A simulation model is separate from the LTV system. Simulation models are very important for building business plans, creating forecasts, understanding relationships among interactions, and optimizing customer treatments. Model outputs can also include LTV figures and components. Within some constraints, a simulation model could also use LTV values as inputs and calculate the model assumptions (e.g. attrition rates) needed to generate those values. But despite these connections, the simulation model is quite distinct from the LTV system: it does different things in different ways. My earlier posts may have clouded this separation.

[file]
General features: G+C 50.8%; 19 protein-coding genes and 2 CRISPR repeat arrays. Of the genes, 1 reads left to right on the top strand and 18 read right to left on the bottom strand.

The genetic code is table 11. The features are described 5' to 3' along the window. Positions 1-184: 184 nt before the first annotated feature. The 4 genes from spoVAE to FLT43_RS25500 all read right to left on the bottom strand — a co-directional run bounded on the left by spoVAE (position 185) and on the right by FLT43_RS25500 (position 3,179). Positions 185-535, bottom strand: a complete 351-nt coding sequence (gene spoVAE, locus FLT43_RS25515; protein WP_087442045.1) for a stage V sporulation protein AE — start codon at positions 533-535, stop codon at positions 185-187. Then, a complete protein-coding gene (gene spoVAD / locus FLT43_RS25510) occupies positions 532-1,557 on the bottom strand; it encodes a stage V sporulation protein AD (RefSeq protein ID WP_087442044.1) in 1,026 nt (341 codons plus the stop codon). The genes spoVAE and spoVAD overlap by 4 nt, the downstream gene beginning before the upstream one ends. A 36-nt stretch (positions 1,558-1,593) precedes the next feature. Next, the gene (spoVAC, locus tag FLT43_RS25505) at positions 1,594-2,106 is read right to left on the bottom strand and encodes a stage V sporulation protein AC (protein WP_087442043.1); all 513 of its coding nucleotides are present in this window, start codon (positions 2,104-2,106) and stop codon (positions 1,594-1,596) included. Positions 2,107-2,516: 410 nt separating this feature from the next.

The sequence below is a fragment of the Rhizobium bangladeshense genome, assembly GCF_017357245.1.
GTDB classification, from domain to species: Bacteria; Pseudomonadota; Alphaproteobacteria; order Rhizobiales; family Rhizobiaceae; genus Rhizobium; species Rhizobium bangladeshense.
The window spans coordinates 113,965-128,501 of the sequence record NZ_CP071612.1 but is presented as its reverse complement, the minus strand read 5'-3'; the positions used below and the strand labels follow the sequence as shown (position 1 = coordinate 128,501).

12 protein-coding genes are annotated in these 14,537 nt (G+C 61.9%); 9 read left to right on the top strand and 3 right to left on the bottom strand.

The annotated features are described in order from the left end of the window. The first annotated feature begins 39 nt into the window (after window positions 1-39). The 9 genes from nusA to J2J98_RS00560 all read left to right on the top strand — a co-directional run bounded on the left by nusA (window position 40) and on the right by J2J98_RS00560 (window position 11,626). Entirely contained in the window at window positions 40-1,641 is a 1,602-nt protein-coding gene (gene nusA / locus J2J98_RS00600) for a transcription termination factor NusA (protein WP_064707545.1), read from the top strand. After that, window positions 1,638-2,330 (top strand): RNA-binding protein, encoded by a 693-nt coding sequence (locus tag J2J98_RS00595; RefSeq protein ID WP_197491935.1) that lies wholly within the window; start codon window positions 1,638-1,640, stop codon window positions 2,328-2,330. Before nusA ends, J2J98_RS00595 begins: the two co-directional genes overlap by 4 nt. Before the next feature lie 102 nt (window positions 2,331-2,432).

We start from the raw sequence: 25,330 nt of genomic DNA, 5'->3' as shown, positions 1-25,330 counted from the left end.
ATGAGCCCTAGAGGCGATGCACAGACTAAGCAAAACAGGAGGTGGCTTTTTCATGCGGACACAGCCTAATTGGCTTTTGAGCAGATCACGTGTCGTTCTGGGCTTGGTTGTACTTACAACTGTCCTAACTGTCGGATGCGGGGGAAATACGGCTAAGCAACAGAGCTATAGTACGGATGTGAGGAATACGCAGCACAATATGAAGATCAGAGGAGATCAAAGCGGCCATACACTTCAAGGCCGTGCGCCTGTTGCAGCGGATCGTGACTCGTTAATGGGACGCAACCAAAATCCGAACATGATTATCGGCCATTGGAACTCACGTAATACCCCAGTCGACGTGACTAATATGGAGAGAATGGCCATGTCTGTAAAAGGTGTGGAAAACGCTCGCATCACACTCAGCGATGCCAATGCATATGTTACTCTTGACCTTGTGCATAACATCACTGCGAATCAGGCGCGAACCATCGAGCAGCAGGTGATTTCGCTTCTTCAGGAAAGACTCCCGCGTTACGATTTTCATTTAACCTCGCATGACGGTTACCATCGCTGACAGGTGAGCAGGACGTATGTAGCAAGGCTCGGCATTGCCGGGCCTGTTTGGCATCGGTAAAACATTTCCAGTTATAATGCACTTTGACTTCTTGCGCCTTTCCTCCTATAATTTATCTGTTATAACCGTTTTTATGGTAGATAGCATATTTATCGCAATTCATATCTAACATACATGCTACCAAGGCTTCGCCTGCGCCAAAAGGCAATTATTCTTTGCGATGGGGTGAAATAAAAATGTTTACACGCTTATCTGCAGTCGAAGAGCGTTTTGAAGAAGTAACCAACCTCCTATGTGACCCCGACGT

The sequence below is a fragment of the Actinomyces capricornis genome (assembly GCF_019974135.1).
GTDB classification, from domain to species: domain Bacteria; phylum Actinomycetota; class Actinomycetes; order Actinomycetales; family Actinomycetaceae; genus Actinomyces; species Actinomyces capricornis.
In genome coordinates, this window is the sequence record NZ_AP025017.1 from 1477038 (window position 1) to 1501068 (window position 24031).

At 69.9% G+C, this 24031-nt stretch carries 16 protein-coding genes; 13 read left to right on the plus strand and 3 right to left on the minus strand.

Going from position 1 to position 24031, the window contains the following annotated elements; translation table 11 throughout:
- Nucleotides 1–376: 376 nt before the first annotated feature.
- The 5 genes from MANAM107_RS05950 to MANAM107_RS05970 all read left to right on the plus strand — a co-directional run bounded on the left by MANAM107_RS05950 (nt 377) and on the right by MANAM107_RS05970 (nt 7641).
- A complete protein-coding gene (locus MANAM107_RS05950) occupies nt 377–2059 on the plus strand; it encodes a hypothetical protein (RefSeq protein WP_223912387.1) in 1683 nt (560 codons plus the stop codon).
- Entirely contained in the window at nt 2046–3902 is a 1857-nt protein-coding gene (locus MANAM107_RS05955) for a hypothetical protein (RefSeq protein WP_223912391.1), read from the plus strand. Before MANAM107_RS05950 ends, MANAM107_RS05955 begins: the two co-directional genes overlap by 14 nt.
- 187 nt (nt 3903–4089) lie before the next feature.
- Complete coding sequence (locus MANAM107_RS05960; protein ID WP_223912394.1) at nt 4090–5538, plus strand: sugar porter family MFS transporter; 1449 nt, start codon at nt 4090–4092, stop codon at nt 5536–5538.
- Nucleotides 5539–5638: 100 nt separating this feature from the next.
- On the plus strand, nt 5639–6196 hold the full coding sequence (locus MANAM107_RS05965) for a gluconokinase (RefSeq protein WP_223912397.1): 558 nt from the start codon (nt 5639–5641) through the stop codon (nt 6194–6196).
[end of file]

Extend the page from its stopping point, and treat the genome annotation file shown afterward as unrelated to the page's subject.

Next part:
Project assessments must be based on incremental impact. This applies more to simulation models than LTV analysis, but it’s still important. The value of any project—marketing, customer service, manufacturing, whatever—is judged in comparison with the result of not doing that project. This is a particular challenge where customer treatments are concerned, since many factors affect customer behavior and it’s hard to isolate the effect of one change. The connection with LTV is two-fold: first, change in LTV should be the ultimate metric to judge the value of any change; and, second, a good LTV system may make it easier to compare the performance of treated vs. non-treated segments (assuming these can be isolated in the first place). But the main reason to bring up this issue is simply to point out that predicting or measuring incremental impacts is inherently difficult, regardless of whether you use LTV.